IN THE HIGH COURT OF DELHI AT NEW DELHI
SUBJECT : ORDER XXXVII RULE 3(5) OF CPC, 1908
Judgment pronounced on: 09.01.2006
CS(OS) No. 1040/2000
M/S M.D. OVERSEAS LTD. ...Plaintiff
- versus -
M/S UMA SHANKAR KAMAL NARAIN & OTHERS ...Defendants
Advocates who appeared in this case:
For the Plaintiff : Mr Mahinder Rana, Advocate.
For the Defendants : Mr Dveep Ahuja, Advocate.
BADAR DURREZ AHMED, J
IA No. 3710/2003
1. This is an application filed under Order XXXVII Rule 3(5) of the Code of Civil Procedure, 1908 (hereinafter referred to as `the CPC') on behalf of defendants No.1 & 2 seeking leave to defend. The plaintiff had filed this suit under Order XXXVII Rule 1 based upon four cheques which had been issued by the defendant No.2 in favour of the plaintiff. The averments contained in the plaint disclose that the plaintiff is engaged in the Import & Export of Precious metals. The defendants No.1 and 2 are in the jewellery business. It is everred that the plaintiff and the said defendants have had dealings for some time and they have a running account between them. Defendant Nos.3 & 4 were directed to be deleted from the array of parties by an order of this Court on 14.11.2005. The reason being that the defendant No.1 is not a partnership firm as alleged in the plaint but a proprietorship concern of which the defendant No.2 is the sole proprietor.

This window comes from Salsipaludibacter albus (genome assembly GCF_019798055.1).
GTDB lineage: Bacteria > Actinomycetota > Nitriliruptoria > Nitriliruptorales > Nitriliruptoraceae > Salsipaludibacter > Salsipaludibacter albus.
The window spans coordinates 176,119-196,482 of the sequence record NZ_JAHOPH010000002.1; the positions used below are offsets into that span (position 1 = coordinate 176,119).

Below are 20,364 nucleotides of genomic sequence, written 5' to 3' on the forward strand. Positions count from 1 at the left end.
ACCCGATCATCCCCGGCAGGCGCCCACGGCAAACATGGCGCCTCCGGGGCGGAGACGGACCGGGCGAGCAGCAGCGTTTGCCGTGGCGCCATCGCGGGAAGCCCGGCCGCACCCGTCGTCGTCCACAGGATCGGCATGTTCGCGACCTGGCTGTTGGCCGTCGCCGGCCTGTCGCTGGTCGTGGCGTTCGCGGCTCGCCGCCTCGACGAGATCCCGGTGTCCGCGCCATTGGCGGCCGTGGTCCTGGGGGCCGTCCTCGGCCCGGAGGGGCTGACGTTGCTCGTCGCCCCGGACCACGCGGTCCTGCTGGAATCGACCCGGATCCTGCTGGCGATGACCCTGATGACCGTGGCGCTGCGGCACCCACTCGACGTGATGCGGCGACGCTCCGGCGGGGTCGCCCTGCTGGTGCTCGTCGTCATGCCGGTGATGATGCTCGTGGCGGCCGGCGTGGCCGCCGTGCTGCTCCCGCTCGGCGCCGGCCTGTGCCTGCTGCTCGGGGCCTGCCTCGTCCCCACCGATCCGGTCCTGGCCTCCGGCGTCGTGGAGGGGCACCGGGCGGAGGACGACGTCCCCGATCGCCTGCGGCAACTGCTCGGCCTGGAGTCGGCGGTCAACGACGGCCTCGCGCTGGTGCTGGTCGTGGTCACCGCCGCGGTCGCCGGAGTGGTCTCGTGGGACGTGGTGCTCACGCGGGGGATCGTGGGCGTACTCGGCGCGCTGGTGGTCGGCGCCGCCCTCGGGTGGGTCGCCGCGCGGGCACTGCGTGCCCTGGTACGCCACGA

2. It is the plaintiff's case that the defendant Nos.1 & 2 placed an order upon the plaintiff for supply of gold bars totaling 700 tolas. According to the plaintiff, these 700 tolas of gold bars were supplied to the defendants No.1 & 2 in terms of their Bill No.MDO/Gold/1426/1999-2000 dated 28.09.1999 and Bill No. MDO/Gold/1427/1999-2000 dated 28.09.1999. The first bill was in respect of 500 tolas of gold and the amount of the bill was Rs.26,05,738/-. The second bill was in respect of two sets of 100 tolas of gold each for a total amount of Rs.10,47,310/- (Rs.5,24,180/- for one lot of 100 tolas and Rs.5,23,130/- for the other lot of 100 tolas.). In respect of the said transaction some additional expenses were also charged for amounting to Rs.350/- only. Upon receipt of the said gold the defendants and, in particular, defendant No.2, issued four cheques all dated 28.09.1999 drawn on Central Bank of India, Chandni Chowk, New Delhi. The cheque numbers and the amounts are as under:-
S.No. Cheque No. Amount
1. 793865 26,05,738/-
2. 793866 5,24,180/-
3. 793867 5,23,130/-
4. 793877 350/-
________________________________________________ Total: 36,53,398/- ________________________________________________
3. From the above table it becomes clear that the four cheques issued by the said defendants were for a total amount of Rs.36,53,398/-. The plaintiff presented these cheques to its bankers. However, all these cheques were returned by the bank to the plaintiff with the remark â€śPayments stopped by drawerâ€? vide the Bank Memo dated 01.10.1999. The present suit is based upon these four cheques. The plaintiff has claimed a sum of Rs.39,30,856/- on account of recovery of the total amount of the said four cheques being Rs.36,53,398/- plus a sum of Rs.2,77,458/- by way of interest from 29.09.1999 to 29.02.2000 @18% per annum. The plaintiff has also prayed for pendente lite interest and future interest as well as costs of the present suit.